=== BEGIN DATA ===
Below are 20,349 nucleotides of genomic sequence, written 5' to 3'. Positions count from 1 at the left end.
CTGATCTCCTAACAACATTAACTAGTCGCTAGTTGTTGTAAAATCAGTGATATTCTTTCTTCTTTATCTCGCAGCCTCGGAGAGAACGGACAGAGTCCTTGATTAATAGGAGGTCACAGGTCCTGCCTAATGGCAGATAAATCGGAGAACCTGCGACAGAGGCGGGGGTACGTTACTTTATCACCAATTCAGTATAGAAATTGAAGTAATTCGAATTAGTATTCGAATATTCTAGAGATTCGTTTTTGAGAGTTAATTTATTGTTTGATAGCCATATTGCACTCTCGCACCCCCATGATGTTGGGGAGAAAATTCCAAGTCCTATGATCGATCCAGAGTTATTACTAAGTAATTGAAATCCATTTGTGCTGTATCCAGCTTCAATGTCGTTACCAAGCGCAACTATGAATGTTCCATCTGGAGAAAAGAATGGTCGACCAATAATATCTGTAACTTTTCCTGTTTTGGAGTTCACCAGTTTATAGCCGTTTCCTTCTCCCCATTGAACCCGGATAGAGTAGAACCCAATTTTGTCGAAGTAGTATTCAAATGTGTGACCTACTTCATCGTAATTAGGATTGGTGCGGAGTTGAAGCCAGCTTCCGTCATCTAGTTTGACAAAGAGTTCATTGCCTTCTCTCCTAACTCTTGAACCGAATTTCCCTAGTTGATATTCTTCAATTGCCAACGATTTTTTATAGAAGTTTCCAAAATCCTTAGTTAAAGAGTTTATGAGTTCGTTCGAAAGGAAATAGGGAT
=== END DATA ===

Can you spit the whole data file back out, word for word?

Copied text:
Below are 20,349 nucleotides of genomic sequence, written 5' to 3'. Positions count from 1 at the left end.
CTGATCTCCTAACAACATTAACTAGTCGCTAGTTGTTGTAAAATCAGTGATATTCTTTCTTCTTTATCTCGCAGCCTCGGAGAGAACGGACAGAGTCCTTGATTAATAGGAGGTCACAGGTCCTGCCTAATGGCAGATAAATCGGAGAACCTGCGACAGAGGCGGGGGTACGTTACTTTATCACCAATTCAGTATAGAAATTGAAGTAATTCGAATTAGTATTCGAATATTCTAGAGATTCGTTTTTGAGAGTTAATTTATTGTTTGATAGCCATATTGCACTCTCGCACCCCCATGATGTTGGGGAGAAAATTCCAAGTCCTATGATCGATCCAGAGTTATTACTAAGTAATTGAAATCCATTTGTGCTGTATCCAGCTTCAATGTCGTTACCAAGCGCAACTATGAATGTTCCATCTGGAGAAAAGAATGGTCGACCAATAATATCTGTAACTTTTCCTGTTTTGGAGTTCACCAGTTTATAGCCGTTTCCTTCTCCCCATTGAACCCGGATAGAGTAGAACCCAATTTTGTCGAAGTAGTATTCAAATGTGTGACCTACTTCATCGTAATTAGGATTGGTGCGGAGTTGAAGCCAGCTTCCGTCATCTAGTTTGACAAAGAGTTCATTGCCTTCTCTCCTAACTCTTGAACCGAATTTCCCTAGTTGATATTCTTCAATTGCCAACGATTTTTTATAGAAGTTTCCAAAATCCTTAGTTAAAGAGTTTATGAGTTCGTTCGAAAGGAAATAGGGAT